February 10, 2021 (ARDEN HILLS, Minnesota) — Growing up, Capt. Takeisha Hunt was not afraid to set lofty goals. She wanted to be the first in her family to graduate college, and she wanted to join the military.
In 2011, she crossed the first one off the list after graduating from college. Less than a year later, she took the oath to serve in the Minnesota National Guard.
After completing accelerated Officer Candidate School in South Dakota in 2013, Hunt was assigned to the 347th Regional Support Group. A year later, she attended the Adjutant General Basic Officer Leadership Course and returned to Minnesota to serve in the 147th Human Resources Company. In 2016, Hunt was assigned to the 1-151st Field Artillery Battalion in Montevideo, Minnesota.
“I knew that I was going to a unit where I would be the only female in leadership, and the only black leader in the organization,” said Hunt. “It was not that I was afraid of being in that position, but more so afraid of how they would react to me. Upon my arrival to the unit, I realized that I was in one of the best units in the state of Minnesota.”
In 2018, Hunt deployed as a first lieutenant with 34th Infantry Division’s headquarters battalion in support of Operation Spartan Shield. By working hard to set and stick to the standard, she earned accolades from senior leaders who acknowledged her reputation and professionalism on the deployment.
In 2019 she volunteered to deploy with the 834th Aviation Support Battalion, serving as the battalion personnel officer and Equal Opportunity officer.
“Having been deployed during COVID, the death of George Floyd, the use of Theater Ballistic Missiles, and multiple rocket attacks on bases where our Soldiers were really impacted me. I had found myself this deployment, and understand that there are some hills worth dying on when taking care of Soldiers is concerned.”
Like many leaders, Hunt is following in the footsteps of one of her mentors. She spent six years learning from Col. Angela Steward-Randle who retired in 2018 as the Director of Human Resources, Manpower and Personnel for the Minnesota National Guard.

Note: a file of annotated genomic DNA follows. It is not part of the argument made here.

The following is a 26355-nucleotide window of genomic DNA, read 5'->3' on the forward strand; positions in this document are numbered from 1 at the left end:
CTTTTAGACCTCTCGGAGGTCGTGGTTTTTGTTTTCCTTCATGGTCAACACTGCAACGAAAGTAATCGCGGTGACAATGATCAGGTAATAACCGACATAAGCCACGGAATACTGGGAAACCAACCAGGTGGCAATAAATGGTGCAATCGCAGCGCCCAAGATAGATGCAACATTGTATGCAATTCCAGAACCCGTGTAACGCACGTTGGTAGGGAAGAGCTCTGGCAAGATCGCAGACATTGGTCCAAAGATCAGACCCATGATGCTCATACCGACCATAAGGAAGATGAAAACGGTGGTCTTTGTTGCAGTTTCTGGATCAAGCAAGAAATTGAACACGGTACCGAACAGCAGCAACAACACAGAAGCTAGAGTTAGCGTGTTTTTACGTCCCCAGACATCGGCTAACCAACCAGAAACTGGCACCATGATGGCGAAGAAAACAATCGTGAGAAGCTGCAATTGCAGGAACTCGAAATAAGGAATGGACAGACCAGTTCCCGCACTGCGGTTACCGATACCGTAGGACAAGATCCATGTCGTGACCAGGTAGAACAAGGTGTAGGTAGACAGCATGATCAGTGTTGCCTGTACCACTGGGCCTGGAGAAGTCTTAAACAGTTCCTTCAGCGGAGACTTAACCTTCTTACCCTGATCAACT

“I silently watched the way she carried herself for six years and learned so much from her. There are not many great leaders that I admire, but having a leader that looks like you is just another confirmation that I too can make it to these tables.”
Hunt recently took command of the 147th Human Resources Company. The significance of her accomplishments takes on added meaning in the month of February, but that is not the only month when Hunt reflects on her place in the Minnesota National Guard.
“Being a company commander is absolutely something that I reflect on during Black History Month and Women’s History Month because there have not been many that look like me who have served at this level. And I am thankful that I personally have never felt like I didn’t belong in the Minnesota National Guard.”
Hunt acknowledges that there are differences within the force, and recognizing individual differences does not have to be hold negative connotations. Instead, she thinks they should be recognized as something that makes the Minnesota National Guard stronger.
“I want you to see my race. I want you to see my gender. I want you to see my trials. I want you to see my heart. Most of all, I want you to see me. The unique thing about this organization is that we are all different, this is why we will be great.”
Story by Sgt. Bob Brown, Minnesota National Guard public affairs